Repetitive exposure of the stress response on our body is proven to lead to long-lasting psychological and physical health issues; these include cardiovascular disease, diabetes, anxiety, and depression.
What is stress?
Stress is the “psychological, physiological, and behavioral response by an individual when they perceive a lack of equilibrium between the demands placed upon them and their ability to meet those demands, which, over a period of time, leads to ill-health”.
Symptoms of stress
Although we all experience stress differently, some common symptoms include:
- Difficulty sleeping;
- Weight gain or weight loss;
- Upset stomach;
- Teeth grinding;
- Panic attacks;
- Dry mouth;
- Difficulty concentrating;
- Sweaty hands or feet;
- Excessive sleeping;
- Racing thoughts and speech;
- Social isolation;
- Lack of impulse control;
- Raised blood pressure;
- Feeling overwhelmed;
- Self- neglect;
- Obsessive or compulsive behaviors.
The importance to manage stress?
When you are living with high levels of stress, you are putting your entire well-being at risk. Because, stress wreaks havoc on your emotional equilibrium, as well as your physical health. It narrows your ability to think clearly, function effectively, and enjoy life. It may seem like there’s nothing you can do about stress. As the bills won’t stop coming, there will never be more hours in the day, and your work and family responsibilities will always be demanding. But remember, you have a lot more control than you might think.
Effective stress management helps you break the hold stress has on your life, so you can be happier, healthier, and more productive. The ultimate goal is a balanced life, with time for work, relationships, relaxation, and fun—and the resilience to hold up under pressure and meet challenges head-on. However, stress management is not one-size-fits-all. That’s why it’s important to experiment and find out what works best for you. The following stress management tips can help you do that.
Tips on how to reduce stress
after a hard day
Start a stress journal
A stress journal can help you identify the regular stressors in your life and how you deal with them. Each time you feel stressed, keep track of it in your journal. You can write down: what caused your stress, how you felt (both physically and emotionally), what was your response, and what did you do to make yourself feel better?
Take a deep breath. Hold it. Now let it out… do it slowly. Count to 7 as you let out your breath. Feel the tension and stress flowing out of you with your breath. Repeat 3-10 times, as necessary.
Take a walk
Try walking outside for 20-30 minutes several times per week to relieve stress and give your mind a boost. Walking boosts stress-busting endorphins. Walking boosts endorphins, which can reduce stress hormones and alleviate mild depression.
Linking with walking, getting some fresh air, and spending time in nature has been linked to stress reduction and also improved memory and attention. Also, leave the phone at home it’s good to disconnect from the outside world and clear your head.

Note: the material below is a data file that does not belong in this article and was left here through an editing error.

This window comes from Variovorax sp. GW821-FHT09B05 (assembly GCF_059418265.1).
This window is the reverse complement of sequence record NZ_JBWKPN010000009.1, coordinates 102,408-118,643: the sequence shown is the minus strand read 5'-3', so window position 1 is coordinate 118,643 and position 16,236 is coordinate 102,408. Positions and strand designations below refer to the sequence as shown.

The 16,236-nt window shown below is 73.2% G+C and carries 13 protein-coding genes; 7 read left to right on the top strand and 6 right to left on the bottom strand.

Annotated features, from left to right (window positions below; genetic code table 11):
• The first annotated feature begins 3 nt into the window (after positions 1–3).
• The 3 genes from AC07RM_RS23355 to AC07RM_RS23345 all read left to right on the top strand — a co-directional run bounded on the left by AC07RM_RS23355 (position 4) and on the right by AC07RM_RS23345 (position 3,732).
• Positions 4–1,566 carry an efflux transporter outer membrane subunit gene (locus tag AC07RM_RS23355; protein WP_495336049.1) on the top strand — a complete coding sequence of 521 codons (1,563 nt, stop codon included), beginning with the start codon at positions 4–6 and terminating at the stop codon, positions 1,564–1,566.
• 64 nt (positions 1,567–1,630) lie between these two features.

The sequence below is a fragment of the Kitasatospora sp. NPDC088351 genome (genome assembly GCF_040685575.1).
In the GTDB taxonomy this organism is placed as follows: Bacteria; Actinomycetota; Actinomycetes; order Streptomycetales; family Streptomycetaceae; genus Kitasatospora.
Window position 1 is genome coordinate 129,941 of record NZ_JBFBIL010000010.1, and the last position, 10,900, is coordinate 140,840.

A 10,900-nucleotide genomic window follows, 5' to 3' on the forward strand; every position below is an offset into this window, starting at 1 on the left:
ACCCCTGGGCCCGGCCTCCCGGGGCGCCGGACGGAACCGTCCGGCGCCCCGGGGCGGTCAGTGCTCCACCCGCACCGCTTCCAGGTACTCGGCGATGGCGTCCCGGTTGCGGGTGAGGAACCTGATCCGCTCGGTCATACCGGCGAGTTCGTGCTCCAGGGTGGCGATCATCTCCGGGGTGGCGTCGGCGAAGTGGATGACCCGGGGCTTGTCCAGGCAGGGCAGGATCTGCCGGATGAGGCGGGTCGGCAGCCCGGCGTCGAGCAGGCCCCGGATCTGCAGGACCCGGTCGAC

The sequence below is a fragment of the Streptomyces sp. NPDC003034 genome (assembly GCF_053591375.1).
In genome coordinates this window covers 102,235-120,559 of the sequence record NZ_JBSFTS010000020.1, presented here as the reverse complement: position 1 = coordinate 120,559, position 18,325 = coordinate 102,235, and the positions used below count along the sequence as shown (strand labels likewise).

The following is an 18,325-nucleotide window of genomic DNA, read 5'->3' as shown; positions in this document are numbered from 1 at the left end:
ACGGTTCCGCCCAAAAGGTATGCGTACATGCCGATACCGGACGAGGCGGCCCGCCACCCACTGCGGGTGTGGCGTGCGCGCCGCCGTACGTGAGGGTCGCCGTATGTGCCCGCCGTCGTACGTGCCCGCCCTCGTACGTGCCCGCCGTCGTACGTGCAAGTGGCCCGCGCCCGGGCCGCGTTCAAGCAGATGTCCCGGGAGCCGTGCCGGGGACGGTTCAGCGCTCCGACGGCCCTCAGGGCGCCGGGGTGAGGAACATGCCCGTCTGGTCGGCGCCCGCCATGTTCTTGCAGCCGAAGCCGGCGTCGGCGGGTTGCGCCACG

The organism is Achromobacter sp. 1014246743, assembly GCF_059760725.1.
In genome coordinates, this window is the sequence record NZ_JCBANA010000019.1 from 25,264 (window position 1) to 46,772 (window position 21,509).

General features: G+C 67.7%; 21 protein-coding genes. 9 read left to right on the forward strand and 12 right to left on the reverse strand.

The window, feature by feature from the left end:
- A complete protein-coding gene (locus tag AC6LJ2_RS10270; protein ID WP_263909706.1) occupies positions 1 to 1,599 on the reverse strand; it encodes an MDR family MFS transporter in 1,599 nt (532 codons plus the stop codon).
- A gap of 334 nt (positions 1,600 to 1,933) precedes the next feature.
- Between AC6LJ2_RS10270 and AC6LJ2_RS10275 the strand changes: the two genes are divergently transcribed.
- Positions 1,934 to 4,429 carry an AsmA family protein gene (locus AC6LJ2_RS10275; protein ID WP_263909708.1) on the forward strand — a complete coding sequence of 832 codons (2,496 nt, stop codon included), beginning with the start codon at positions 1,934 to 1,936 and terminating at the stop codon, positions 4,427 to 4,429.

Manage your time better
Poor time management can cause a lot of stress. Because when you are stretched too thin and running behind, it’s hard to stay calm and focused. So try to not over-commit yourself- avoid scheduling things back-to-back; Prioritize your tasks; break projects into small steps, and delegate responsibility.
It can relax your body by lowering your heart rate and easing the tension in your muscles. Research shows that reading can reduce stress by up to 68%. It also works better and faster than many other stress-reducing techniques.
Sit somewhere quiet, close your eyes, relax, and focus on your breathing. When things pop into your head, just acknowledge them and allow them to leave, and then focus again on your breathing. Do this for as long as you want, and then take a couple of cleansing breaths.
Make time for fun and relaxation. Watch a funny movie/TV program or hang out with friends and family and you’re guaranteed to have a laugh. Connect with others.
Taking only a 20-30 minute nap can reduce the number of stress hormones in the body as well as improving your focus and emotional stability.
Physical activities are a huge stress reliever and it increases your overall health and your sense of well-being, which puts more pep in your step every day. But exercise also has some direct stress-busting benefits. It pumps up your endorphins. Physical activity helps bump up the production of your brain’s feel-good neurotransmitters, called endorphins.
Chill out and listen to your favorite music. Playing calm music has a positive effect on the brain and body, can lower blood pressure, and reduce cortisol, a hormone linked to stress.
When we are stressed we often forget to eat well and resort to using sugary, fatty snack foods as a pick me up. Swap the junk foods for fruits and vegetables, also fish with high levels of omega-3 fatty acids have been shown to reduce symptoms of stress.